Egyptian police on Wednesday arrested 25 members of the country's largest opposition movement, the banned Muslim Brotherhood, police officials and the Brotherhood said.
The dawn arrests in nine provinces were the latest in an ongoing crackdown on the Brotherhood and came one day after 17 other members were arrested in sweeps elsewhere in Egypt, the Brotherhood's official web site said.
A police official, speaking on customary condition of anonymity because he was not authorized to talk to the media, confirmed Wednesday's arrests.
The new arrests were believed to have targeted potential candidates or people related to the upcoming provincial council elections. Egyptian President Hosni Mubarak has announced these elections for April 8.
The group decided last week it would run in the April elections.
The Brotherhood was founded in 1928 but has been officially banned since in 1954. It is Egypt's largest opposition group with its lawmakers, who run as independents, holding more than a fifth of the seats in parliament's 454-member lower house.
The group had stunned the government by scoring large victories in the 2005 parliament elections, and as a result, Mubarak issued a decree two years ago delaying the provincial elections, which were supposed to be held in April 2006.
The 4,500 local councils are responsible for services at a district, town and village level and are critical institutions in Egypt's centralized state control.
The city councils have long been a backbone of support for Mubarak's National Democratic Party, though they previously had little power and their elections were widely ignored. But their importance increased with constitutional amendments passed in 2005 that require would-be candidates for president to obtain 250 recommendations from parliament and city council members to be eligible to run.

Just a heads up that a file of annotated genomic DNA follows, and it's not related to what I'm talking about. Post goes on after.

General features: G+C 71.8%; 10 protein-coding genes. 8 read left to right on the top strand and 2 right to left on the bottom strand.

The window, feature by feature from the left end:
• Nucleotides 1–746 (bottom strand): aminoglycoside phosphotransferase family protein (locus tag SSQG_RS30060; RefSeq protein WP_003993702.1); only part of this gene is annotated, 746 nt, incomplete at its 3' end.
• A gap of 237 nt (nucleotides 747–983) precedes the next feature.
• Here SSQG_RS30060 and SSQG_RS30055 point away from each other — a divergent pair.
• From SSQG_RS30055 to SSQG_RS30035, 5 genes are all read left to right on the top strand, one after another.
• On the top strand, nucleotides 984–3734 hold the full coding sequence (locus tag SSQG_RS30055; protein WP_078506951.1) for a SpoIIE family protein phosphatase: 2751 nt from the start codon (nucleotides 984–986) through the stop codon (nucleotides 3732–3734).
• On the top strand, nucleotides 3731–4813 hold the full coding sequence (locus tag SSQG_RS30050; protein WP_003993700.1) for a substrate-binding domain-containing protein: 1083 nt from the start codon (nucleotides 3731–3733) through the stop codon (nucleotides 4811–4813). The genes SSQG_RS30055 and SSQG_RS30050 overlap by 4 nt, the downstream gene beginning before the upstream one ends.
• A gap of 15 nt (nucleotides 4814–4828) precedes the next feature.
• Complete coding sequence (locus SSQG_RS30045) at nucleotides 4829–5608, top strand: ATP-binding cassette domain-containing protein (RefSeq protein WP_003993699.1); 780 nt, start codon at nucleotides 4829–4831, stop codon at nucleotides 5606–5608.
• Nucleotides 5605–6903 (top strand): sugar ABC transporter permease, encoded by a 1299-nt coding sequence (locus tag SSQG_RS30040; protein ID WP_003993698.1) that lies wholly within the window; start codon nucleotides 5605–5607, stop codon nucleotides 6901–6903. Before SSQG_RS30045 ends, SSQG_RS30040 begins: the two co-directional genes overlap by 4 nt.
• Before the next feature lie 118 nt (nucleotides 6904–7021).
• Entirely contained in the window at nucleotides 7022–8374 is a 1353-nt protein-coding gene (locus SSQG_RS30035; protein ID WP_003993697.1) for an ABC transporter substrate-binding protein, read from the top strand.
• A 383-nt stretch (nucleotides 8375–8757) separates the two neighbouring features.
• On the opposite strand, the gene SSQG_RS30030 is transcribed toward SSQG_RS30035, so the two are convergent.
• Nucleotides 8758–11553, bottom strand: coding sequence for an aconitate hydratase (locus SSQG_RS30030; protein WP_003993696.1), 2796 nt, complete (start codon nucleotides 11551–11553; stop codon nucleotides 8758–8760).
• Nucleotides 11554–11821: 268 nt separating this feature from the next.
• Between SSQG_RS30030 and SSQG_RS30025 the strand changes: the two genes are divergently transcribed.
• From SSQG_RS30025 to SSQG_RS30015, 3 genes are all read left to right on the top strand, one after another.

Authorities recently stepped up their campaign against the Brotherhood, making some 264 arrests _ including Brotherhood members, potential candidates for local elections, and university students affiliated with the group _ in the last two weeks.
About 400 others remain in prison since previous arrests, including the 33 on trial before Egypt's military court for money laundering and other charges.
The trial, which began last April, is one of the largest such tribunals in years here and comes as part of an intensified crackdown against the country's most powerful opposition movement. The verdict was postponed for March 25.
The Brotherhood advocates implementation of Islamic law but says it wants democratic reforms in Egypt, where the 79-year-old Mubarak has had a quarter century of authoritarian rule. The government accuses the group of seeking to take over the country.